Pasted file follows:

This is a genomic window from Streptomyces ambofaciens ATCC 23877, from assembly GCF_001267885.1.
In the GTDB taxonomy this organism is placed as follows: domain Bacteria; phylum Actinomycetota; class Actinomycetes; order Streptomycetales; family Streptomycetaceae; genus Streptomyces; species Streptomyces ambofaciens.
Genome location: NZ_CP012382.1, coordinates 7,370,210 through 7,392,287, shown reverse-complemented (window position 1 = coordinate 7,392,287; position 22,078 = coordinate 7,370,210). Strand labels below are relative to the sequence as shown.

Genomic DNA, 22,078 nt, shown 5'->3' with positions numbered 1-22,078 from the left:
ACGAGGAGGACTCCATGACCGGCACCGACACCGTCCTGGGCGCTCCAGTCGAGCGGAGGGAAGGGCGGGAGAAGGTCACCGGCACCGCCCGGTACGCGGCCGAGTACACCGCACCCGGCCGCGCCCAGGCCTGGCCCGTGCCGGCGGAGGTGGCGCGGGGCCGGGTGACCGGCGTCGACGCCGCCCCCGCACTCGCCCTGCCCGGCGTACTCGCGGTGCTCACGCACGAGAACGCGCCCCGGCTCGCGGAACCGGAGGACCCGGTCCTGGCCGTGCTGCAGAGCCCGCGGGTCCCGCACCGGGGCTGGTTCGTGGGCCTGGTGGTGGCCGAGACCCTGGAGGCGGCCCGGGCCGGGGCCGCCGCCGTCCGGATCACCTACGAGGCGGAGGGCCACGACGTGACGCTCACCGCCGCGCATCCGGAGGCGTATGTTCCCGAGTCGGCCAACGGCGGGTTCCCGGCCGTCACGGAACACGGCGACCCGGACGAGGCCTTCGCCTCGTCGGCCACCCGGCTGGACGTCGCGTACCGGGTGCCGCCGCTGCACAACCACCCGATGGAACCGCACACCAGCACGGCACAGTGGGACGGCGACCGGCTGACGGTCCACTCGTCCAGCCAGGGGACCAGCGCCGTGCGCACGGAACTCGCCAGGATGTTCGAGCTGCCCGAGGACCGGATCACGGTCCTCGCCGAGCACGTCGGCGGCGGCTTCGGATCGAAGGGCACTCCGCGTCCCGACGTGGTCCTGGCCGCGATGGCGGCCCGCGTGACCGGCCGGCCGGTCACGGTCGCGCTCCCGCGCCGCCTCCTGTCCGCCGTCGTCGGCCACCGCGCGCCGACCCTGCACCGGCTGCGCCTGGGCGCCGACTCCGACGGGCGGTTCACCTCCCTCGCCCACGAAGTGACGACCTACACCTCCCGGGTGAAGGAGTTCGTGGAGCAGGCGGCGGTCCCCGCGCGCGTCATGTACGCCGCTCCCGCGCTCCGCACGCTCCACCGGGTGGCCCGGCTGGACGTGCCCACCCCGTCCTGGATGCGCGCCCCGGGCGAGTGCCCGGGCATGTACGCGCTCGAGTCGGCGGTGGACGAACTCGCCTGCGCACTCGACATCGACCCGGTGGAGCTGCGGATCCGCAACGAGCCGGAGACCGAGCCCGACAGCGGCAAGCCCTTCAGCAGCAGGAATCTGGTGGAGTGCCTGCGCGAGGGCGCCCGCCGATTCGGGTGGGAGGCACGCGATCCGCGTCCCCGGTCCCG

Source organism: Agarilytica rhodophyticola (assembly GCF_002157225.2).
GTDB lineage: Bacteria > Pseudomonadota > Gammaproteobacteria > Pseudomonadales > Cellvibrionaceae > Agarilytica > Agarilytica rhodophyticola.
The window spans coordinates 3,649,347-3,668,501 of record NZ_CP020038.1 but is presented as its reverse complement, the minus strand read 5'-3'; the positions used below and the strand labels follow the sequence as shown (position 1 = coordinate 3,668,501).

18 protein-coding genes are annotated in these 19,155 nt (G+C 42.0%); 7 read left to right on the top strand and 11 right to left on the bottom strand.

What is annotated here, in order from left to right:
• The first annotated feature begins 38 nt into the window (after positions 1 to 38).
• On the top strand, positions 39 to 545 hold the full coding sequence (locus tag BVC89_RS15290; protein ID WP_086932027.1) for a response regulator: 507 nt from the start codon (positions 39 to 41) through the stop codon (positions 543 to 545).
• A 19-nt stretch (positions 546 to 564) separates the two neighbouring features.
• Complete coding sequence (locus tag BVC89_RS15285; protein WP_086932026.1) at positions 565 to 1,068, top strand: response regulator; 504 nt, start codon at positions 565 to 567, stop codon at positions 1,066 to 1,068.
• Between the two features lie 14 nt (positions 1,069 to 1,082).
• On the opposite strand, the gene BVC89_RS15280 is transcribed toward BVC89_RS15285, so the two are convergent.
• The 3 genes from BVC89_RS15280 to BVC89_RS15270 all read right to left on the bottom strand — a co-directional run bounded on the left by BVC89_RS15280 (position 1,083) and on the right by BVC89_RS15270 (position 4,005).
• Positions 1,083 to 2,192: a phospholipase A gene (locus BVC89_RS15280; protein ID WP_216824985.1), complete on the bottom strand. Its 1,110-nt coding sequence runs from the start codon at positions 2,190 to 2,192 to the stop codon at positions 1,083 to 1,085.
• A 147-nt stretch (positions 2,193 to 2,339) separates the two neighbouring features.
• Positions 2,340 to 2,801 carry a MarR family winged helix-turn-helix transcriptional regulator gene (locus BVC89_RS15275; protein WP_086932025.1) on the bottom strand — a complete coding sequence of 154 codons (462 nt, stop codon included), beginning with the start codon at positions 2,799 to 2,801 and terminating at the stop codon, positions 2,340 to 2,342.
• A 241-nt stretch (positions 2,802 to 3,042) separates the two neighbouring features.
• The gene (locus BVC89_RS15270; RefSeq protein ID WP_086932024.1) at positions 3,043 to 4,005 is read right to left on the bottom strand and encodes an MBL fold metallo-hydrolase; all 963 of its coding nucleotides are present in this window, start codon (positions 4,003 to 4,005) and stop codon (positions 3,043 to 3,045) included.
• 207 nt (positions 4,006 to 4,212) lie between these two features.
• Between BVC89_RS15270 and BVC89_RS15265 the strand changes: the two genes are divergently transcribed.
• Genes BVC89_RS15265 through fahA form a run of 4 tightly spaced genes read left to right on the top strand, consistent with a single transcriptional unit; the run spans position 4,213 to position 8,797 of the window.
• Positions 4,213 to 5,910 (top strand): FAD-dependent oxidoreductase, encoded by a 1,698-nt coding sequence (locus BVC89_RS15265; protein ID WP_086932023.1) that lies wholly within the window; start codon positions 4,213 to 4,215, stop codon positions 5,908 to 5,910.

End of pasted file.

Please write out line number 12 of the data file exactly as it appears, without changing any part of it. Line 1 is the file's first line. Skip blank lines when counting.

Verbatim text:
• On the top strand, positions 39 to 545 hold the full coding sequence (locus tag BVC89_RS15290; protein ID WP_086932027.1) for a response regulator: 507 nt from the start codon (positions 39 to 41) through the stop codon (positions 543 to 545).